Apple Faces Harsh Terms in Its E-Book DefenseJeff John Roberts
Fresh controversy over Apple’s role in an alleged e-book conspiracy has raised questions about U.S. District Judge Denise Cote’s handling of the case and even led the Wall Street Journal to editorialize that Cote is a “disgrace” and to call for her removal.
These are harsh words but, according to antitrust experts, the judge may indeed be out of line. More broadly, it’s starting to look as if the overall investigation got out of hand, with an overzealous judge and the U.S. Justice Department turning Apple into a victim and the case into a farce.
The latest controversy arose after Cote appointed a monitor to oversee Apple’s compliance with a series of antitrust measures. She imposed monitor Michael Bromwich as part of a ruling this summer in which she found Apple was the mastermind of an illegal conspiracy by publishers to fix the price of e-books.
Apple will file briefs before the Second Circuit appeals court in February. In the meantime the company is asking Cote to review Bromwich’s conduct. According to Apple, Bromwich overstepped his authority by demanding immediate interviews with every important person tied to Apple—including Chief Executive Officer Tim Cook, designer Jony Ive, and board member and former U.S. Vice President Al Gore—and by going over the head of Apple’s lawyers and approaching its board members directly.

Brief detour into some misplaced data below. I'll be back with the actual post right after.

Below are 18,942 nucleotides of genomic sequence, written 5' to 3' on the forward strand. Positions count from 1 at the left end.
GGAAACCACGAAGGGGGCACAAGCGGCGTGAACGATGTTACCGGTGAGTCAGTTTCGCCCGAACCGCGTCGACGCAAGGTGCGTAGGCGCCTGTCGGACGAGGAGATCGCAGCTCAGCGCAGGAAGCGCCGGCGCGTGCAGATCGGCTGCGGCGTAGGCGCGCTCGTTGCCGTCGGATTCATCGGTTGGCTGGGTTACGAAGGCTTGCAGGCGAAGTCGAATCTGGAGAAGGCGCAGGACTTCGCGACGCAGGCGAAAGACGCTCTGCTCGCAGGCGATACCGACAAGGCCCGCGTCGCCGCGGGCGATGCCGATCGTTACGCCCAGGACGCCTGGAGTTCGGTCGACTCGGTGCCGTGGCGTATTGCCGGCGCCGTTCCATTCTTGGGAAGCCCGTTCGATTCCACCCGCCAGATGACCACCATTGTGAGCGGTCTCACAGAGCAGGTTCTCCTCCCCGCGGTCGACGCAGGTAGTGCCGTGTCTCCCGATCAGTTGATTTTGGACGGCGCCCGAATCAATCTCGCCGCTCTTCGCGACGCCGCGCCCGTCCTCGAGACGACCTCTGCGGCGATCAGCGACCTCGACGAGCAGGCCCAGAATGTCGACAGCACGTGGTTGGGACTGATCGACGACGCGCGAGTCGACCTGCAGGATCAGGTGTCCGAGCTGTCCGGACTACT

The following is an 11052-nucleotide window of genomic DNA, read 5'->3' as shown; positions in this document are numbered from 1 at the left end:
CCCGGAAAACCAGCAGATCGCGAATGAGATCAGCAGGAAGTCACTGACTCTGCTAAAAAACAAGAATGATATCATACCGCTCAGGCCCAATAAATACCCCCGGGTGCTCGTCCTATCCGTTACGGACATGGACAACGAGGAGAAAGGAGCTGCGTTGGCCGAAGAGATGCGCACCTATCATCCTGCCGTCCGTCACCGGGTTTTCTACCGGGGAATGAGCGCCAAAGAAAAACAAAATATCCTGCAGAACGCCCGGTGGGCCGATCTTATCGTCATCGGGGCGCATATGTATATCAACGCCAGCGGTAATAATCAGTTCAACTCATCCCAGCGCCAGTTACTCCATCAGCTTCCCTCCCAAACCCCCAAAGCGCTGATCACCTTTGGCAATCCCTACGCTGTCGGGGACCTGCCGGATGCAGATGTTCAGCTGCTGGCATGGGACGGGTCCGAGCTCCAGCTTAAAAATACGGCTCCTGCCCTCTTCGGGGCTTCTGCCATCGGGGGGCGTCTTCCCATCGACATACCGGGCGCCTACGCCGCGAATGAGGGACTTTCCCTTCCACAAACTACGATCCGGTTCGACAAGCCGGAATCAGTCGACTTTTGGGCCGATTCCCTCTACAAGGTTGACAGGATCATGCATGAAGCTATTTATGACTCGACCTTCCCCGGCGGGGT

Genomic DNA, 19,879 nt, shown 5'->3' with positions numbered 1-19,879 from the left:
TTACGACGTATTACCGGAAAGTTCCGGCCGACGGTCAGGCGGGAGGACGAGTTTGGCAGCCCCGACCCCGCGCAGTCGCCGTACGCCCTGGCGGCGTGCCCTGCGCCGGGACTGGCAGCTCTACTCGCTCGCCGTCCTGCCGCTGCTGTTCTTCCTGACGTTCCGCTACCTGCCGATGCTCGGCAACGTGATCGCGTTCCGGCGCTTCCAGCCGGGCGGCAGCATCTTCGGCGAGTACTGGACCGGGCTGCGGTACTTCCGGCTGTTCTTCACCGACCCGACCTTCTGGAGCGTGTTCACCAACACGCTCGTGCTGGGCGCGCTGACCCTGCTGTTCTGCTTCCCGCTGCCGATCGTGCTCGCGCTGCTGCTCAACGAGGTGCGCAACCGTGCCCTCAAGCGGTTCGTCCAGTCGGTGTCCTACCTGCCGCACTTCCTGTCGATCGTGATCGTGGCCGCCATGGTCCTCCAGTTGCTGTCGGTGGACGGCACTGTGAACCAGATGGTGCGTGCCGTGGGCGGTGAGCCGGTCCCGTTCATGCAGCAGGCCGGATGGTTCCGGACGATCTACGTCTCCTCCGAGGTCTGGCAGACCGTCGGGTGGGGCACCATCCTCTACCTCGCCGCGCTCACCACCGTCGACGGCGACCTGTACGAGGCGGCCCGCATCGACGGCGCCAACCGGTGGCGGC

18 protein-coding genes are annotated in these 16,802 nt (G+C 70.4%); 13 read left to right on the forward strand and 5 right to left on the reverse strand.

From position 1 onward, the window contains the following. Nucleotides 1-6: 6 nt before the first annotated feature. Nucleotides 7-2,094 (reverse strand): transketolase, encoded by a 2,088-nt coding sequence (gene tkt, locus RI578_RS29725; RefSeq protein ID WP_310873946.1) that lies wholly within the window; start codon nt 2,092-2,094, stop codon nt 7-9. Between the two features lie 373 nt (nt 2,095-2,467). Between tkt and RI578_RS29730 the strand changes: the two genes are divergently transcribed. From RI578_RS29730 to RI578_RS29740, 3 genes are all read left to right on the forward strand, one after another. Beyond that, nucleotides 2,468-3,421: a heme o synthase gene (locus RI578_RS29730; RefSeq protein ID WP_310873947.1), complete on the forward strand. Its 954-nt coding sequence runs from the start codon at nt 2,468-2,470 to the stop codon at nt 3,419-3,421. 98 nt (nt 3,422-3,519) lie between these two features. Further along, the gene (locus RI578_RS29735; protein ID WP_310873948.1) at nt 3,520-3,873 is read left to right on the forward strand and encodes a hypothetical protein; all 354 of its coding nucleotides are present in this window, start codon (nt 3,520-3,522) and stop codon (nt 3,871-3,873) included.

Apple, which is paying for the monitor, also balked at the $138,432 that Bromwich charged for his first two weeks of work. The company claimed that Bromwich’s $1,100 hourly rate (plus $1,025 for a sidekick) is unreasonable—especially because he lacks a background in antitrust issues, which is what the case is about. Apple is also vexed about Bromwich’s law firm having boasted about his appointment in a press release.
As Fortune has pointed out, money isn’t the issue for Apple, whose prime target is Judge Cote, whom it contends hasn’t given the company a fair shake. Recall that Cote publicly declared this summer that she “was leaning” to side with the government before the price-fixing trial even started.
Whatever the merits of Apple’s legal claims, its filings about the monitor have earned the sympathy of media outlets, which have published stories questioning Bromwich’s conduct in the case.
The most damning account to date has been “Apple’s Star Chamber,” a Wall Street Journal editorial that describes Bromwich as Cote’s friend. It called the monitor a “greenhorn” and asked: “Does he want to disinter Steve Jobs too?”
The Journal has long been skeptical about the antitrust investigation, but the paper’s criticism of Cote is extraordinarily harsh. It says Cote’s arrangements with the monitor are unconstitutional and concludes: “[S]he is giving her friend whatever he wants. The Second Circuit where her ruling is on appeal should remove her from the case. Her condominium with Mr. Bromwich is offensive to the rule of law and a disgrace to the judiciary.”